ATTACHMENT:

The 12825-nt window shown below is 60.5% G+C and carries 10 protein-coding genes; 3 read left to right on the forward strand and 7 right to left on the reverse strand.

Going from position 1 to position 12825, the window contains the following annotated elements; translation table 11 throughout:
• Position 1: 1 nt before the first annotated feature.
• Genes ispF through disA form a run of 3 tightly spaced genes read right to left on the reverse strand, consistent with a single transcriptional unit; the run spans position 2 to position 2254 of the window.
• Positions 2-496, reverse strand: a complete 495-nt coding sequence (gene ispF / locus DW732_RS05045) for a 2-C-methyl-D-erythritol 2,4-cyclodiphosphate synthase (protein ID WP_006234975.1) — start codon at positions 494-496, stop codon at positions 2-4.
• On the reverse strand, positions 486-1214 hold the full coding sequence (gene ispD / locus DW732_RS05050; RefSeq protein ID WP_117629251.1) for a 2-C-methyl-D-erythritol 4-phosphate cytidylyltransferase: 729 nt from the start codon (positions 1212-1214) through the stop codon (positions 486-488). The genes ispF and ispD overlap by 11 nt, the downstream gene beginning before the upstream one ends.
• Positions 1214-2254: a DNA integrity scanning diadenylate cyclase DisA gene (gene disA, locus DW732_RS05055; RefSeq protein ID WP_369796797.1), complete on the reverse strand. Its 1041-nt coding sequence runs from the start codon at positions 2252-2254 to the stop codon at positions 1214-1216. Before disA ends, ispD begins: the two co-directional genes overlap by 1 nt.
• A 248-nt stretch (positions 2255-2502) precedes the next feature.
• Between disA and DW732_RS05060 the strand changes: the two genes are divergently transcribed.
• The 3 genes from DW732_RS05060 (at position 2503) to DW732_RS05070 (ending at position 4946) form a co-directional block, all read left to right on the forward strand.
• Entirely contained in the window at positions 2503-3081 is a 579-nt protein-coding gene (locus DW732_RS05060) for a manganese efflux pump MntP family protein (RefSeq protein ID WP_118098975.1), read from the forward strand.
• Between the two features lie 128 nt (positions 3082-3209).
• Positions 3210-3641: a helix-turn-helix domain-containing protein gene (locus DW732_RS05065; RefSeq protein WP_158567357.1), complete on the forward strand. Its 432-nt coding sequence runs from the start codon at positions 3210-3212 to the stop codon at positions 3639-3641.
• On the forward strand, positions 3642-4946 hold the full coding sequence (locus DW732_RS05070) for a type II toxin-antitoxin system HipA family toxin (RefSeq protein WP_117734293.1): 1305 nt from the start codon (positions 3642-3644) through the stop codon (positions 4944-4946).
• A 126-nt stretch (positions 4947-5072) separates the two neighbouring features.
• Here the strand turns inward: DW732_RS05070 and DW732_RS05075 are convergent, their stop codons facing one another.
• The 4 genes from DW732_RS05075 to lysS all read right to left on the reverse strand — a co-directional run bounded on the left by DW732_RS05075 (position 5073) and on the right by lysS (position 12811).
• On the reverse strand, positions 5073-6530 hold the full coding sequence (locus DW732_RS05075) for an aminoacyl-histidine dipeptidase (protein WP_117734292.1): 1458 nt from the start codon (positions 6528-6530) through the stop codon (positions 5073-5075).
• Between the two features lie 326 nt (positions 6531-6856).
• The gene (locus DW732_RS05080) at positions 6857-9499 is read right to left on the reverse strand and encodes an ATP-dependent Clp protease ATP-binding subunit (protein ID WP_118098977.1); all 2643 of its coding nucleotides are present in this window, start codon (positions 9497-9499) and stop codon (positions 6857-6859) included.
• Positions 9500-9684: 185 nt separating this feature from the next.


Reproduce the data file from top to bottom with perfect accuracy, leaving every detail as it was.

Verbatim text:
The 12825-nt window shown below is 60.5% G+C and carries 10 protein-coding genes; 3 read left to right on the forward strand and 7 right to left on the reverse strand.

Going from position 1 to position 12825, the window contains the following annotated elements; translation table 11 throughout:
• Position 1: 1 nt before the first annotated feature.
• Genes ispF through disA form a run of 3 tightly spaced genes read right to left on the reverse strand, consistent with a single transcriptional unit; the run spans position 2 to position 2254 of the window.
• Positions 2-496, reverse strand: a complete 495-nt coding sequence (gene ispF / locus DW732_RS05045) for a 2-C-methyl-D-erythritol 2,4-cyclodiphosphate synthase (protein ID WP_006234975.1) — start codon at positions 494-496, stop codon at positions 2-4.
• On the reverse strand, positions 486-1214 hold the full coding sequence (gene ispD / locus DW732_RS05050; RefSeq protein ID WP_117629251.1) for a 2-C-methyl-D-erythritol 4-phosphate cytidylyltransferase: 729 nt from the start codon (positions 1212-1214) through the stop codon (positions 486-488). The genes ispF and ispD overlap by 11 nt, the downstream gene beginning before the upstream one ends.
• Positions 1214-2254: a DNA integrity scanning diadenylate cyclase DisA gene (gene disA, locus DW732_RS05055; RefSeq protein ID WP_369796797.1), complete on the reverse strand. Its 1041-nt coding sequence runs from the start codon at positions 2252-2254 to the stop codon at positions 1214-1216. Before disA ends, ispD begins: the two co-directional genes overlap by 1 nt.
• A 248-nt stretch (positions 2255-2502) precedes the next feature.
• Between disA and DW732_RS05060 the strand changes: the two genes are divergently transcribed.
• The 3 genes from DW732_RS05060 (at position 2503) to DW732_RS05070 (ending at position 4946) form a co-directional block, all read left to right on the forward strand.
• Entirely contained in the window at positions 2503-3081 is a 579-nt protein-coding gene (locus DW732_RS05060) for a manganese efflux pump MntP family protein (RefSeq protein ID WP_118098975.1), read from the forward strand.
• Between the two features lie 128 nt (positions 3082-3209).
• Positions 3210-3641: a helix-turn-helix domain-containing protein gene (locus DW732_RS05065; RefSeq protein WP_158567357.1), complete on the forward strand. Its 432-nt coding sequence runs from the start codon at positions 3210-3212 to the stop codon at positions 3639-3641.
• On the forward strand, positions 3642-4946 hold the full coding sequence (locus DW732_RS05070) for a type II toxin-antitoxin system HipA family toxin (RefSeq protein WP_117734293.1): 1305 nt from the start codon (positions 3642-3644) through the stop codon (positions 4944-4946).
• A 126-nt stretch (positions 4947-5072) separates the two neighbouring features.
• Here the strand turns inward: DW732_RS05070 and DW732_RS05075 are convergent, their stop codons facing one another.
• The 4 genes from DW732_RS05075 to lysS all read right to left on the reverse strand — a co-directional run bounded on the left by DW732_RS05075 (position 5073) and on the right by lysS (position 12811).
• On the reverse strand, positions 5073-6530 hold the full coding sequence (locus DW732_RS05075) for an aminoacyl-histidine dipeptidase (protein WP_117734292.1): 1458 nt from the start codon (positions 6528-6530) through the stop codon (positions 5073-5075).
• Between the two features lie 326 nt (positions 6531-6856).
• The gene (locus DW732_RS05080) at positions 6857-9499 is read right to left on the reverse strand and encodes an ATP-dependent Clp protease ATP-binding subunit (protein ID WP_118098977.1); all 2643 of its coding nucleotides are present in this window, start codon (positions 9497-9499) and stop codon (positions 6857-6859) included.
• Positions 9500-9684: 185 nt separating this feature from the next.